In this recent series of posts – ‘Writing for Love or Money’ I wanted to explore what motivates writers to write, how money can be made from writing even without a traditional publishing contract – and to discover if money is ever the main motive. As part of the series I have invited several authors to contribute a guest post on what motivates them. The contributors write very different things and for different reasons. I hope you enjoy discovering more about all of these talented writers.
This is the third in the series of guest posts. I first ‘met’ Dan Holloway several years ago on a peer review writers website. Later I kept up with him on Twitter and we both write for Words with Jam, an online magazine for writers. I have also visited and reviewed two virtual exhibitions of art and writing curated by Dan at his Eight Cuts Gallery. Dan is a true ‘indie’ writer as you will see.
Love or Money
by Dan Holloway
It’s a truism that if you don’t love writing, really love it, you’ll get nowhere – wherever it is you want to go. But for me it goes beyond that. When I’ve tried to make money from my writing I’ve felt like my writing has really suffered, I’ve been distracted from the goals I’d always set for my writing. It even got to the stage where I have removed one of my books, which I originally self-published to make money, from availability for good.
My parents bought me an old school desk for my 3rd birthday, and I’d sneak downstairs to scribble at it almost every night, but despite that and the fact that our house always creaked beneath the weight of books, and I was brought up to idolise the likes of Virginia Woolf and Colette, the main creative influence in my life has always been art. And the desire to transfer the vibrancy I feel in the art world into the way people see books, combined with a love of philosophy and a burning ambition that comes from playing competitive sports from an early age, has led me to turn my back on the idea of ever making money. Or at least to consider it an irrelevance. I still feel slightly nervous putting my goals on paper (exactly the kind of nervousness that separates a lot of literature from a lot of art) because it sounds so over-reaching, arrogant even. I feel the need to make the obvious postscript every time I do – I am not saying I think I’m good enough to do it, I’m saying I have to try.
In short, I want to make literature the stuff of watercooler conversations the way the likes of Tracey Emin has done for art. I want people to look at books in new ways, to get excited by the possibilities they hold, to make them question what books, stories, words, really are and what they can do. And I want to unpick the structural power games, the patriarchies and colonialisms inherent in every language system, to pull language apart and with it the straightjacket that constrains the way we think of ourselves in the world, and to create from the unravelled mess a poetics of hope, the possibility of every voice truly being able to inject itself into the world.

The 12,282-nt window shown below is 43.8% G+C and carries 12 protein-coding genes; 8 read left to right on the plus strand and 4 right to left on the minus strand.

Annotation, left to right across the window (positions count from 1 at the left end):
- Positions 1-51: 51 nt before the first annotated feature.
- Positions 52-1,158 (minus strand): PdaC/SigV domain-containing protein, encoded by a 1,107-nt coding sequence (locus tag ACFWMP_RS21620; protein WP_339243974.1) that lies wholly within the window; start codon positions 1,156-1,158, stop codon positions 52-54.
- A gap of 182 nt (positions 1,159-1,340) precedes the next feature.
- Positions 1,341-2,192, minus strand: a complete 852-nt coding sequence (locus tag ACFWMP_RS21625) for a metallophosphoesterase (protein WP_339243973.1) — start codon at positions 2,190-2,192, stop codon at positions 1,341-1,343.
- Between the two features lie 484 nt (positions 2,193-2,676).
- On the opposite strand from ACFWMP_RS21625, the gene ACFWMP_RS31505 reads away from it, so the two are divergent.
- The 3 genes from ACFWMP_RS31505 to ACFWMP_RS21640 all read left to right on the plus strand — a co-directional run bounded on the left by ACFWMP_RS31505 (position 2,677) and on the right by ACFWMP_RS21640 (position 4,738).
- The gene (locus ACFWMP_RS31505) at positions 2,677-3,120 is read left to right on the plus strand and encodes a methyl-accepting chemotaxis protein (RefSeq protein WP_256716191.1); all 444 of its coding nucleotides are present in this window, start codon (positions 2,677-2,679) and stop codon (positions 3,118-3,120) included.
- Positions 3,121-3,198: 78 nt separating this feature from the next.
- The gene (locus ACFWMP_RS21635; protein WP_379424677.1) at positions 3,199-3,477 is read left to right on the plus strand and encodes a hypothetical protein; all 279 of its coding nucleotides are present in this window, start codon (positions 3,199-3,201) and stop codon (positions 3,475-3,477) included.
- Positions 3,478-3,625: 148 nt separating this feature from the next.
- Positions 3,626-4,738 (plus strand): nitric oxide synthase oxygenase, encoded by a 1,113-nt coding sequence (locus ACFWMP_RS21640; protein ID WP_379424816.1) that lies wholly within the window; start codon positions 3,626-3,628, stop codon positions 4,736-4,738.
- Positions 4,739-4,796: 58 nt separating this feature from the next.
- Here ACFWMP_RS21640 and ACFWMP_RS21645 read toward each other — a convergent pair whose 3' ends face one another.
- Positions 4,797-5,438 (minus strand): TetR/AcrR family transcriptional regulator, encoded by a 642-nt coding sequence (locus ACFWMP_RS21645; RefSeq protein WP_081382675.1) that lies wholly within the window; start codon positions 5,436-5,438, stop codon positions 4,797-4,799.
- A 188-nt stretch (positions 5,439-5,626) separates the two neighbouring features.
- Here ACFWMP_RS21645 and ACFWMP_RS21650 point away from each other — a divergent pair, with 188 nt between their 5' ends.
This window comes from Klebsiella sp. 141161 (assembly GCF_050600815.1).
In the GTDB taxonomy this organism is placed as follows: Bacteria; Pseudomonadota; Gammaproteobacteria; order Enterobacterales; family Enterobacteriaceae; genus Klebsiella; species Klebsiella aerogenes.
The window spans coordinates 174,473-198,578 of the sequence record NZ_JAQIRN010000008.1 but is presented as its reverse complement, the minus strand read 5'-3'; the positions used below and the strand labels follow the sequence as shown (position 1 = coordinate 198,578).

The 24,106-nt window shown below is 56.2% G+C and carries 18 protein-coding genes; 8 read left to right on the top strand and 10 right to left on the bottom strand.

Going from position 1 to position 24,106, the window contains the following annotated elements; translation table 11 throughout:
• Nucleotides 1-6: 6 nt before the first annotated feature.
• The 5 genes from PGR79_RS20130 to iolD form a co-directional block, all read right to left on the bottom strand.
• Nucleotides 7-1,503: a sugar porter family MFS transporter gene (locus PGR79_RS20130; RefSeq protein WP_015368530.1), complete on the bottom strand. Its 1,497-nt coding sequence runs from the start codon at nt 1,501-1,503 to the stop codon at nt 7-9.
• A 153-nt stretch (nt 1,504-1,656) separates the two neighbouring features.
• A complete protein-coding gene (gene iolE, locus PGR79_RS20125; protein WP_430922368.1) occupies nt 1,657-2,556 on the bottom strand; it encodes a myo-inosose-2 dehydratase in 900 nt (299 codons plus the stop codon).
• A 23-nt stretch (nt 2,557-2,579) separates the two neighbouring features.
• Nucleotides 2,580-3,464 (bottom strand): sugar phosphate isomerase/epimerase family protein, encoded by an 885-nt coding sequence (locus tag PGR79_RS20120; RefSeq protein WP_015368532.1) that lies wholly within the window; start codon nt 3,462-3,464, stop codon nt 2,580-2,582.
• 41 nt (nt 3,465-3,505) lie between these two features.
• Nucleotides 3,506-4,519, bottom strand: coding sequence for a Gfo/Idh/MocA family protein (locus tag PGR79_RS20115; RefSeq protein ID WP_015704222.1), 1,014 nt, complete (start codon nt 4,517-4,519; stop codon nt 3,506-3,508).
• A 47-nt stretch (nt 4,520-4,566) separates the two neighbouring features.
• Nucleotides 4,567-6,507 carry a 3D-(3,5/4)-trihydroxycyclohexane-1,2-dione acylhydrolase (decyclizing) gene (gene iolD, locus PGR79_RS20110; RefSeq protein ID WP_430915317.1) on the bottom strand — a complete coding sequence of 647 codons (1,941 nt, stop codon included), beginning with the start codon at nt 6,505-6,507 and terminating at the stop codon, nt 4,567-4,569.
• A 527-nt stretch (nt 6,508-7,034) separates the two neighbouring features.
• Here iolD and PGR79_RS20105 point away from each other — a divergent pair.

The practical upshot of this is that what I feel most compelled to write is something no self-respecting publisher would go near. At least not one without a whopping subsidy behind it enabling it to take on board projects with very little chance of selling more than a handful of copies.
But it’s a very hard furrow to plough without deviation. The pull towards something more commercial is incredibly strong. I’ve succumbed to it on several occasions, trying to write thrillers – having a measure of commercial success in the process, but then finding people only wanted to talk to me about marketing or crime fiction, and that the things so deeply ingrained in my writing DNA were being left out of the picture. At other times I’ve found my spoken word shows reaching a wide audience and offered the opportunity to reach a wider one – if I just altered the content a little, made it more widely acceptable.
Pretty much once every six months I find I have to remind myself what I really want from writing, and radically repositioning myself towards the margins. It’s an incredible wrench, and when I am struggling to make basic rent and debt repayments every month it’s even harder, but it feels so much better when I do. And whilst it’s 99% certain that I’ll never achieve my goals, if I head down the path of even thinking about making money, that figure becomes 100%. So, my next project (after my first solo show at Cheltenham Poetry Festival, Some of These Things Are Beautiful, which is a poetic journey through the world of lost friendship), Evie and Guy, due out in May, is a novel without any words, told wholly in numbers. And I will be launching 6 titles from new, largely experimental, poets through my small imprint 79 rat press on June 10th.
You can see YouTube clips of Dan reading his work at the two links immediately below. N.B.Please be aware that although there is no swearing, the content is adult in nature.
Hungerford Bridge https://www.youtube.com/watch?feature=player_embedded&v=Q8HRava-2hc
http://danholloway.wordpress.com (where my collection “i cannot bring myself to look at walls in case you have graffitied them with love poetry”, which accompanies my spoken word show, is free to download, along with my experimental novel “The Man Who Painted Agnieszka’s Shoes”)
You can also read an illuminating interview with Dan over on Jill Marsh’s blog at http://jjmarsh.wordpress.com/2013/04/22/not-the-granta-1-dan-holloway/#comment-1845 –